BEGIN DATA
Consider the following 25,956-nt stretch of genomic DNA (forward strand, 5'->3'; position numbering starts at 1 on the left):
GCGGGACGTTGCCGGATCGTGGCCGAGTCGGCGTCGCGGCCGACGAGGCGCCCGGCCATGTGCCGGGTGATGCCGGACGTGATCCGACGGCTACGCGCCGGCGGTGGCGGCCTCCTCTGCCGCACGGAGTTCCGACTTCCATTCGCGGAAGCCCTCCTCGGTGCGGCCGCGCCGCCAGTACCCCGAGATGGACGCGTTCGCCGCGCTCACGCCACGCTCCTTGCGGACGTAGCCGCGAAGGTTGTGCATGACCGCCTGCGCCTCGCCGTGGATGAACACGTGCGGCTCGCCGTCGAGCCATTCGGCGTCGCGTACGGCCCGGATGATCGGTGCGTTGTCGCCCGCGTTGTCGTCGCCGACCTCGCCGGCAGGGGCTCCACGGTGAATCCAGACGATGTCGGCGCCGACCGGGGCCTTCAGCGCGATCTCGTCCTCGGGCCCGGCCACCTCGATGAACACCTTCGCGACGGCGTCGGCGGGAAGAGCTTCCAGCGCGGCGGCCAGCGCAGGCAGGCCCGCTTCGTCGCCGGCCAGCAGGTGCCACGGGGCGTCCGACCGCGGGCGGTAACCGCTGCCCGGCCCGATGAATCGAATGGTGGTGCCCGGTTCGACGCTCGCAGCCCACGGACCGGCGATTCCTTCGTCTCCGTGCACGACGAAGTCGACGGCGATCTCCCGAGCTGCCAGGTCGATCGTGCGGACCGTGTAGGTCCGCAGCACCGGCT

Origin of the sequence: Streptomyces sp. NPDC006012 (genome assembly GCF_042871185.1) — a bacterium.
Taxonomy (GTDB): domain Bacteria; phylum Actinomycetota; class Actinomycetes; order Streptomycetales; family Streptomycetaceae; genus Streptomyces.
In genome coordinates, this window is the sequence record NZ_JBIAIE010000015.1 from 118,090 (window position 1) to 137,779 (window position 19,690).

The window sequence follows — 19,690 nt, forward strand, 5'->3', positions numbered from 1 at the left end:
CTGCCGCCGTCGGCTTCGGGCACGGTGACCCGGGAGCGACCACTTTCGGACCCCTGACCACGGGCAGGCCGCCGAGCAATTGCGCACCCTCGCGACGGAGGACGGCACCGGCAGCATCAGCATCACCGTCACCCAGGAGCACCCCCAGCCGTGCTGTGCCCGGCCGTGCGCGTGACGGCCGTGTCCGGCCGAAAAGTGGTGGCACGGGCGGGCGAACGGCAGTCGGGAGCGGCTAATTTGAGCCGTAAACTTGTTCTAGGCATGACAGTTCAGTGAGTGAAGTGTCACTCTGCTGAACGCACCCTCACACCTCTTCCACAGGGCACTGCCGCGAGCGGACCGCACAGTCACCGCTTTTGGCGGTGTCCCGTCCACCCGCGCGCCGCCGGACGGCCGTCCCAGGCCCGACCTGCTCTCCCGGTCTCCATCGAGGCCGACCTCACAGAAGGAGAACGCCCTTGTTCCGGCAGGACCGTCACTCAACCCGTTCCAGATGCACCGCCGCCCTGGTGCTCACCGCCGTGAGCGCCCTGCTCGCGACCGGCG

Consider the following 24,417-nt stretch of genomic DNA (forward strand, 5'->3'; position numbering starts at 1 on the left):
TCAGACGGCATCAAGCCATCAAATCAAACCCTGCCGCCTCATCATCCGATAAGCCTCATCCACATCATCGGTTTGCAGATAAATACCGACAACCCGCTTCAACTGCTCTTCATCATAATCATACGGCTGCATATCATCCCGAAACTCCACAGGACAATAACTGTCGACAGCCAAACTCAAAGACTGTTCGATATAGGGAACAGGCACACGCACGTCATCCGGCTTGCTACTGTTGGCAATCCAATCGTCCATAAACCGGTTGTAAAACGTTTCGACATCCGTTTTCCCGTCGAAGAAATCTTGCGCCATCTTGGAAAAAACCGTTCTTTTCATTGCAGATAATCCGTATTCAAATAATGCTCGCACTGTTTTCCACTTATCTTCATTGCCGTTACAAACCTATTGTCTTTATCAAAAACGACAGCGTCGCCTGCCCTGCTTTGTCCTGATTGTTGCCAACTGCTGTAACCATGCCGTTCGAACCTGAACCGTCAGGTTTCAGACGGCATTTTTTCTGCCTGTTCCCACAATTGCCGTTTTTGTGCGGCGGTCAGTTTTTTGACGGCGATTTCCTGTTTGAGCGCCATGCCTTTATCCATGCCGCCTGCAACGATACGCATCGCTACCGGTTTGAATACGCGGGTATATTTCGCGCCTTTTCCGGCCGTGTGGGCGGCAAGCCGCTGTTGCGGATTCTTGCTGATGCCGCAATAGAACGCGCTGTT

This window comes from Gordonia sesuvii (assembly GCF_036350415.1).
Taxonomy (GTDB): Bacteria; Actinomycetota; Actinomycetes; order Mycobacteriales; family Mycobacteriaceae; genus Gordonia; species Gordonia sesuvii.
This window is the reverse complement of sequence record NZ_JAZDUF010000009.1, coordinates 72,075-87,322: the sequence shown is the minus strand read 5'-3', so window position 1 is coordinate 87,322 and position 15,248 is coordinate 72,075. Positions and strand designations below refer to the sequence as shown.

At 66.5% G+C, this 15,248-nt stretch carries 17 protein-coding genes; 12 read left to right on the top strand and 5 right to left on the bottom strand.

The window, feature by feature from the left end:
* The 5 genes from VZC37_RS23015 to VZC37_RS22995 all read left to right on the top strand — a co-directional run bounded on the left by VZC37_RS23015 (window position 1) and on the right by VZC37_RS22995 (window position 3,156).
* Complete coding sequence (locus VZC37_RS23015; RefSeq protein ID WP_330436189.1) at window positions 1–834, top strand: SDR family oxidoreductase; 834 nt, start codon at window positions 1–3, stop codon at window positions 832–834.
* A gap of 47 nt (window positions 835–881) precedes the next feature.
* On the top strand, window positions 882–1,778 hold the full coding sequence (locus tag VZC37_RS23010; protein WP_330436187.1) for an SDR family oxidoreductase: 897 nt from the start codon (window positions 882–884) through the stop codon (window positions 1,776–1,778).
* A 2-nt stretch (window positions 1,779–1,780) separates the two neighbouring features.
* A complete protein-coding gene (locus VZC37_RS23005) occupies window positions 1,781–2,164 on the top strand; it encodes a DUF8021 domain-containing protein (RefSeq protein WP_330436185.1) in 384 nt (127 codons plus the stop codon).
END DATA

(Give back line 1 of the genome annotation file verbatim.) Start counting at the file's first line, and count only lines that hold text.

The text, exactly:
Consider the following 25,956-nt stretch of genomic DNA (forward strand, 5'->3'; position numbering starts at 1 on the left):